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By Hempology | July 17, 2005

OSOYOOS — It was the largest drug seizure in the history of the Okanagan-Kootenay district of the Canada Border Services Agency

“I’m pleased to announce that ( officers at the Osoyoos border crossing ) have seized over 100 kilograms of marijuana,” said Alan Prolifi, district superintendent for Canada Border Services Agency

The announcement was made Thursday at the border crossing, next to a table stacked high with 192 vacuumsealed bags full of marijuana, worth up to $500,000. It started with a few routine questions for the driver of a tractor-trailer travelling to the United States on Monday, said Robbin Walterhouse, an inspector and detector dog handler. He was on shift with his canine partner, Shad, when he and Prolifi noticed the driver’s suspicious behaviour. Jasdeep Singh Litt of Surrey was taking the truck to Washington with a load of recycled paper and cardboard

Between six and 30 vehicles are questioned at random at the crossing each day, said Walterhouse. The random checks include vehicles coming into Canada from the United States and outbound commercial vehicles. Litt was one of the random checks made before entry into the United States

The officers generally look for a few hints that suggest closer examination is in order. This was one of those cases. “He avoided eye contact. All these little things — he seemed very deflated,” Walterhouse said. “The gentleman seemed a little bit off.” That led to a routine sweep by Shad, a black Labrador retriever detector dog who has worked with Walterhouse for the last four years to sniff out contraband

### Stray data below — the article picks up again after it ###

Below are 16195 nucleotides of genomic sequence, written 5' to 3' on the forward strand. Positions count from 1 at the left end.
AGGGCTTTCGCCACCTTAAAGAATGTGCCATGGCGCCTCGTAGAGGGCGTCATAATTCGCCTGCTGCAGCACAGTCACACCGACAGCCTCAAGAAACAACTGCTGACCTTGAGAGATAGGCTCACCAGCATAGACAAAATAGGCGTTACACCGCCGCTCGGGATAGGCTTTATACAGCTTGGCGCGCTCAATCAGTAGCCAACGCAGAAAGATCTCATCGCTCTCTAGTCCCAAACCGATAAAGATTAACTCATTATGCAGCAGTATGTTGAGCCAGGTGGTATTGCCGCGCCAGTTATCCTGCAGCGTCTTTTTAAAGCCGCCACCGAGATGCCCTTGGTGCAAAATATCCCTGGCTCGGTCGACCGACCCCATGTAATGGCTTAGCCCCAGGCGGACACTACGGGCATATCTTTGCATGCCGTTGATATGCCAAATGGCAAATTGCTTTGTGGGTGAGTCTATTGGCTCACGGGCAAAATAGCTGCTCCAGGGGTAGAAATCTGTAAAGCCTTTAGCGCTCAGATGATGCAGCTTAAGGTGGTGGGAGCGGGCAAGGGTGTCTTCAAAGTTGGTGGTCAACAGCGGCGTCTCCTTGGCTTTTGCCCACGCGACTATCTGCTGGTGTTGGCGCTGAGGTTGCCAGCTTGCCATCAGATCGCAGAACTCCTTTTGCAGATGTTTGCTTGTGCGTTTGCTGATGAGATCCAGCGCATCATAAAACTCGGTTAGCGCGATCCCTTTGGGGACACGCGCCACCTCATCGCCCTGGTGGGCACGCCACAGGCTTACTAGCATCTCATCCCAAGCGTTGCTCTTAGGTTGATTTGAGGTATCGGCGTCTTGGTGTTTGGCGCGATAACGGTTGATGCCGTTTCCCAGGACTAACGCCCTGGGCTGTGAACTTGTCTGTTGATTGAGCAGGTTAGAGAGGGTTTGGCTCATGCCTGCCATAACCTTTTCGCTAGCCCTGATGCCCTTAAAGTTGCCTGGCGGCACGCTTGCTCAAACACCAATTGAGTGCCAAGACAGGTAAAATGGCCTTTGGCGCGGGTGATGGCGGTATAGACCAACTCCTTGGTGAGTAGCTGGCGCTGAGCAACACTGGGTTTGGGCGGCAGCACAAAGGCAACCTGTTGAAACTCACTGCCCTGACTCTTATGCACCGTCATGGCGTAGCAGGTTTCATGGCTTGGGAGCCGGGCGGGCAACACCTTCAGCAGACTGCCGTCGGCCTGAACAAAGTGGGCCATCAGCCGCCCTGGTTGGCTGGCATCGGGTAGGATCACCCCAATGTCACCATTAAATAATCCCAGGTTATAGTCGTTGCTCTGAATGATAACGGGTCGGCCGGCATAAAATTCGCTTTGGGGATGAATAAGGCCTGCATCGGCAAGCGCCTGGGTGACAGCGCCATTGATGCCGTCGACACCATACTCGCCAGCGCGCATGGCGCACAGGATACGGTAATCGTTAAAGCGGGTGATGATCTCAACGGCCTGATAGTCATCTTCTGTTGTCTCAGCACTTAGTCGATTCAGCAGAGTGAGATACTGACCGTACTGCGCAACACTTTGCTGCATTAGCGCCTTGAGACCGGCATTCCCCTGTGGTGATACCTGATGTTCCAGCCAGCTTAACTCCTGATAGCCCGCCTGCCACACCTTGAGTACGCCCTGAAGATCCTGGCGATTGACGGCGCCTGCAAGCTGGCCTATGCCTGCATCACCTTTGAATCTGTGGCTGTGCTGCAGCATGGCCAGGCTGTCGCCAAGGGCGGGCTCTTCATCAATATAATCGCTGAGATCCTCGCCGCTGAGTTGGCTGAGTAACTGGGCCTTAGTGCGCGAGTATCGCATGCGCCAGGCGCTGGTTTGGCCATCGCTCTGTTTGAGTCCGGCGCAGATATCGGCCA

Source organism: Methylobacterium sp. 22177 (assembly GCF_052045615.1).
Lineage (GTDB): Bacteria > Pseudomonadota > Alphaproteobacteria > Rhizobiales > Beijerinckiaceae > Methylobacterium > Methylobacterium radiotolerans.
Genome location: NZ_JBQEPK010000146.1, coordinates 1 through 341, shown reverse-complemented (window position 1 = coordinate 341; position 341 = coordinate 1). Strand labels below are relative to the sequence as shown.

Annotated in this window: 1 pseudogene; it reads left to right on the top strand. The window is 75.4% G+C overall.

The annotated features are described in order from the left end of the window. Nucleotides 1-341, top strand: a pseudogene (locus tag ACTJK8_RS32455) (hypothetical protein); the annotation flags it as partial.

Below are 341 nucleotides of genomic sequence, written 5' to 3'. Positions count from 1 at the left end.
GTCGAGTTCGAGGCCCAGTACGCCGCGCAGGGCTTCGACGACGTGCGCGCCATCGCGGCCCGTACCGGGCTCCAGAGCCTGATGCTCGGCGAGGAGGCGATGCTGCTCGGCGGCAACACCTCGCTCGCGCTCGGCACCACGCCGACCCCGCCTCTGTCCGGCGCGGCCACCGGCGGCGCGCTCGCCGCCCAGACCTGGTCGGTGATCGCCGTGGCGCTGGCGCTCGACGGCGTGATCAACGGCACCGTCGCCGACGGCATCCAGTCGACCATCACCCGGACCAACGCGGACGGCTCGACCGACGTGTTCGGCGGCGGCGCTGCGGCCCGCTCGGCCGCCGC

The dog starts at the front of the truck and sniffs his way up and down each side of the vehicle. Shad is trained to detect the odour of illegal substances including marijuana, hash, hash oil, cocaine, heroin and opium.

The officers opened the tailgate of the truck for a sniff, and then worked back up to the cab. It takes Shad only about 15 seconds to sweep the inside of such a vehicle

“As soon as he hit the inside of the tractor, I noticed a change in him,” said Walterhouse, noting Shad got more animated, almost hyper

“When he got to the ceiling, he gave his alert.” When Shad finds the strongest part of the odour, he quietly sits and doesn’t move. On Monday, he was focused on the ceiling above the sleeper cab of the truck

“It just looked like a normal truck roof,” Walterhouse said, describing the padding, complete with fabric buttons covering the screws holding it in place. But they couldn’t budge the cover

“This thing was solid, you could not pull it down.” The specially designed compartment was electronically controlled, almost like an electric trunk release. After they shorted out the wires, they found the hidden storage space holding the 102.6 kg of marijuana

That’s when the case was turned over to the South Okanagan RCMP detachment

Staff Sgt. Walter Makepeace said this is a significant bust

“All we can say is it’s probably not likely it is the first load that was in that truck,” he said. “It’s a billion-dollar industry in British Columbia, and the vast majority is leaving British Columbia to the east and to the United States.” Prolifi said they continue to see new methods of smuggling

“They’re getting more sophisticated,” he said. “This was obviously professionally done.” RCMP would not estimate the value of the seizure, as it depends on the market. Non-police sources peg the street value of good quality B.C. bud at between $3,300 and $4,400 per kg — higher in the U.S. — for a total estimated street value of just under $500,000. Litt has been charged with unlawfully exporting drugs and possession for the purpose of trafficking.

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